Exfoliate, hydrate, moisturize, cleanse...most of us barely have time to gulp a low-fat, half-caff latte, so who has time for complex skin care?
Yet who doesn't want that good-skin glow? So, with your time (and pocketbook) in mind, WebMD sought the help of experts to create these quick, basic skin care tips. With these simple steps you can love the skin you're in in minutes.
Photographs by Ryan Benyi
The kitchen offers a place to nourish the body and soothe the soul. A handful of fresh berries can give an instant energy boost, a cup of steaming chamomile tea can melt away the day's stress. It's only natural, then, that the wholesome foods in our kitchen might have a similar rejuvenating effect on our skin, hair, and nails. Packed with vitamins, minerals, and antioxidants, fruits, vegetables, and pantry staples like honey, rolled oats, and powdered milk can quench...
You don't need fancy products to clean your way to super skin. Everyday soap and water removes the grime, sweat, pollution and dead cells that accumulate through the day and costs pennies to boot.
And a daily scrub or two is all you need; washing more often can disturb your skin's natural protective lubrication. Skin care experts suggest using a mild, unscented soap with emollient and moisturizing properties. They warn against deodorant body soaps or antibacterial cleansers, which can be harsh to your skin.
Basic Skin Care Tip 2: Moisturize Your Skin
With our constant exposure to steamy showers, cold weather, and hot sun it's no wonder the pros say we need moisturizer even if our skin is naturally oily.
Fortunately, locking in moisture for soft, smooth skin is easy: Just pat on your preferred product after stepping from the shower. And pricey products need not apply: Some skin care professional recommend white petroleum jelly, even hair conditioner. Have oily skin? Try noncomedogenic products, which don't clog pores.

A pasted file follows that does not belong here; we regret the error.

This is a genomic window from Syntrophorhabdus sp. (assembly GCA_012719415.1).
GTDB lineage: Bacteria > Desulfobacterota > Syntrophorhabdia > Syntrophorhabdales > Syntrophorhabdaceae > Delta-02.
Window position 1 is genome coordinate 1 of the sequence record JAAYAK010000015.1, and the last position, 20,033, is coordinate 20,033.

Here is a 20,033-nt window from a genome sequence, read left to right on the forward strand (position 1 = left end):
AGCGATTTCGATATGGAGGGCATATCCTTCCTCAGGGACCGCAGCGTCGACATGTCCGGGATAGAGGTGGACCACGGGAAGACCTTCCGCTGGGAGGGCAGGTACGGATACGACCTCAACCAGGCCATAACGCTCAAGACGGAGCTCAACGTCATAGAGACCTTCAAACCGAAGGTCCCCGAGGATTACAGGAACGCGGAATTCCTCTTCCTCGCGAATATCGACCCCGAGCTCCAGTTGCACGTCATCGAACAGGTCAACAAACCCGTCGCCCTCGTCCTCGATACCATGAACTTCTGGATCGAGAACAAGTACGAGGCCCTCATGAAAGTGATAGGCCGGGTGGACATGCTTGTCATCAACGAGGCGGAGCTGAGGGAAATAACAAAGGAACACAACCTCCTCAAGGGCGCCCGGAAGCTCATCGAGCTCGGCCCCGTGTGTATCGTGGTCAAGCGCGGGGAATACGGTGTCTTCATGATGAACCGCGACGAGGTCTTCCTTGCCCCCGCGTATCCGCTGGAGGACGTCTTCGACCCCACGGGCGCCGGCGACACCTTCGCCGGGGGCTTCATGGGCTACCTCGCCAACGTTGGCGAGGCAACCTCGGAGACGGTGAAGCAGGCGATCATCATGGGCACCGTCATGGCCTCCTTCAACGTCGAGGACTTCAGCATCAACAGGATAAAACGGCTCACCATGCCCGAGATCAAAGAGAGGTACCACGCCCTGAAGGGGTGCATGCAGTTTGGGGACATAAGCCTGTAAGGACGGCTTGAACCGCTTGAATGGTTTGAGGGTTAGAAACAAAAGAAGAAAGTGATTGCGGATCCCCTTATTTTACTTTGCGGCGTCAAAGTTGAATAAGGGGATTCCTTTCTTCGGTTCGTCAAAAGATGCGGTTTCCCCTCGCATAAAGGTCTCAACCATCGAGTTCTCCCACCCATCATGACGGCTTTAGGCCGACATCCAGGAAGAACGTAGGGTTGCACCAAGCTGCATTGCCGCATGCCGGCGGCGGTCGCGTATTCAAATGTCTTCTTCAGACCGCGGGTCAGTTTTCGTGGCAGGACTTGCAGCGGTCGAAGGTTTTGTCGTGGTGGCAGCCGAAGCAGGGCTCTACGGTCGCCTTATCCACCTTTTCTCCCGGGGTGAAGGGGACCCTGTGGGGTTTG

And don't forget to moisturize from the inside out with plenty of water.
Basic Skin Care Tip 3: Use Sunscreen to Protect Your Skin
Whether the weather promises snow, sun, or showers, sun protection is a must, say the specialists at the American Academy of Dermatology. Snow and water both reflect the sun's rays, and even on cloudy days we get a healthy dose of skin-sizzling ultraviolet.
SOURCES: American Academy of Dermatology, Dermatology Insights,
Spring 2000, vol. 1, no. 1, pp 18-29; Fall 2000, vol. 1, no. 2, pp 20-21. The
Cleveland Clinic Foundation, Skin Smart newsletter, Winter 2002, pp.
1. National Skin Centre, Singapore: "Care of the Skin." WebMD Feature: "Women
Over 50: Natural Beauty Tips," "5 Beauty Tips and Secrets Every Woman Should
Know." WebMD Medical Reference provided in collaboration with the Cleveland
Clinic: "Skin Conditions: Taking Care of Your Skin."